Metrical analysis of the basicranium of extant hominoids and Australopithecus
Article first published online: 5 JUN 2005
Copyright © 1981 Wiley-Liss, Inc., A Wiley Company
American Journal of Physical Anthropology
Volume 54, Issue 1, pages 63–71, January 1981
How to Cite
Dean, M. C. and Wood, B. A. (1981), Metrical analysis of the basicranium of extant hominoids and Australopithecus. Am. J. Phys. Anthropol., 54: 63–71. doi: 10.1002/ajpa.1330540109
- Issue published online: 5 JUN 2005
- Article first published online: 5 JUN 2005
- Manuscript Accepted: 10 JUL 1980
- Manuscript Received: 10 DEC 1979
- Skull base;
The size and shape of the basicranium (seen in norma basilaris) in Homo, Gorilla, Pan, Pongo, and Australopithecus have been studied by recording the relative disposition of midline and bilateral bony landmarks. Fifteen linear measurements and two angles were used to relate the landmarks. The relatively longer and narrower cranial base of Gorilla, Pan, and Pongo is clearly contrasted with the wider, shorter cranial base in Homo sapiens. When the same observations were made on two “robust” and two “gracile” australopithecine crania, marked differences were found between the taxa. In the two “robust” specimens, the foramen magnum is located relatively further forward, and the axis of the petrous temporal bone is aligned more nearly with the coronal plane than in the two “gracile” crania.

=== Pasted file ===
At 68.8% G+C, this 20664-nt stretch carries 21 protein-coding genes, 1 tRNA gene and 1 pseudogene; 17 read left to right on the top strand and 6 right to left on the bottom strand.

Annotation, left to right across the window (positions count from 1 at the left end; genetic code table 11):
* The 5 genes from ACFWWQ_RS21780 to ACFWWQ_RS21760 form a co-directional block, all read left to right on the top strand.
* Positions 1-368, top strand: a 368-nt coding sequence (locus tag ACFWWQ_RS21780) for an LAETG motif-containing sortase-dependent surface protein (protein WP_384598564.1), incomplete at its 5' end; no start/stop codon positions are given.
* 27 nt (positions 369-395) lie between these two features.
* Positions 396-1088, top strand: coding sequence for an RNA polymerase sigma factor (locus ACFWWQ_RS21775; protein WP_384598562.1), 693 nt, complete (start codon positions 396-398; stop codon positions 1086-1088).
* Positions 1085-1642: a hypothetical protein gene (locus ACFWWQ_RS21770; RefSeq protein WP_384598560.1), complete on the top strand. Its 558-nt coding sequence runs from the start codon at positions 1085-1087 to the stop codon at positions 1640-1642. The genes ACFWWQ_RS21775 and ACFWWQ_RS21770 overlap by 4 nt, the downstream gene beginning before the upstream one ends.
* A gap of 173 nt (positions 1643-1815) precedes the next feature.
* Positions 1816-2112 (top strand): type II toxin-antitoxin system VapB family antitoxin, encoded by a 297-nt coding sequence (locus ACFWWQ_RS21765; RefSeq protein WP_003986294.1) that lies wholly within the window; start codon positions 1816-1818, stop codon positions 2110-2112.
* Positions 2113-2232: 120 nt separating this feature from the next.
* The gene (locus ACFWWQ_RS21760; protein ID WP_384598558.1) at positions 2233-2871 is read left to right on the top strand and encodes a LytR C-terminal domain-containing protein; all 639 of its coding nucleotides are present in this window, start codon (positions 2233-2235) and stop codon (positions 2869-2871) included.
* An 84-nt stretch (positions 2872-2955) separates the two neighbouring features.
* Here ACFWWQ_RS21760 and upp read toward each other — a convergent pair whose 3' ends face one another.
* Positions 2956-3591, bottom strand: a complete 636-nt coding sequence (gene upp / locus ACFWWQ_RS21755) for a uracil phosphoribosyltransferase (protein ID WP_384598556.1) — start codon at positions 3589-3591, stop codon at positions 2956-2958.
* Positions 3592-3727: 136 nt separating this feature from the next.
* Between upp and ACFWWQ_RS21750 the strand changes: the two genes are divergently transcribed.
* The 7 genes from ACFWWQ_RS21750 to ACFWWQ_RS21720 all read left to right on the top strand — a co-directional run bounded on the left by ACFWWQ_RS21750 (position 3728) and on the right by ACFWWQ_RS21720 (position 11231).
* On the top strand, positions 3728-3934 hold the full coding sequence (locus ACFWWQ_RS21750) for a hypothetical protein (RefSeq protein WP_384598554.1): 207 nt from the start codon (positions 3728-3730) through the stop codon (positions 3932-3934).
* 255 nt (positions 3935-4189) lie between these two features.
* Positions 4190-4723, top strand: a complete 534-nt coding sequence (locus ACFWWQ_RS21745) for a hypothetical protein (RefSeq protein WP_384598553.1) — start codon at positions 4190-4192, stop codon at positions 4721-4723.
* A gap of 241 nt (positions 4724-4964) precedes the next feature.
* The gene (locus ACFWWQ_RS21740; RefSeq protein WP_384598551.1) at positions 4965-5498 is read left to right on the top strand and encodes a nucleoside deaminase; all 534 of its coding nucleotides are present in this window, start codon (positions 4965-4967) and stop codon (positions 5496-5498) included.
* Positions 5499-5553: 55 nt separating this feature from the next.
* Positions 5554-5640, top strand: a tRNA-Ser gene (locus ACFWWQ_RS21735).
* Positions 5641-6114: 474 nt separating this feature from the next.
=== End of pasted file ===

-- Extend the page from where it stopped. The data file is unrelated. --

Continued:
The implications of this apparent parallelism in basicranial morphology between Homo sapiens and the “robust” australopithecines are discussed.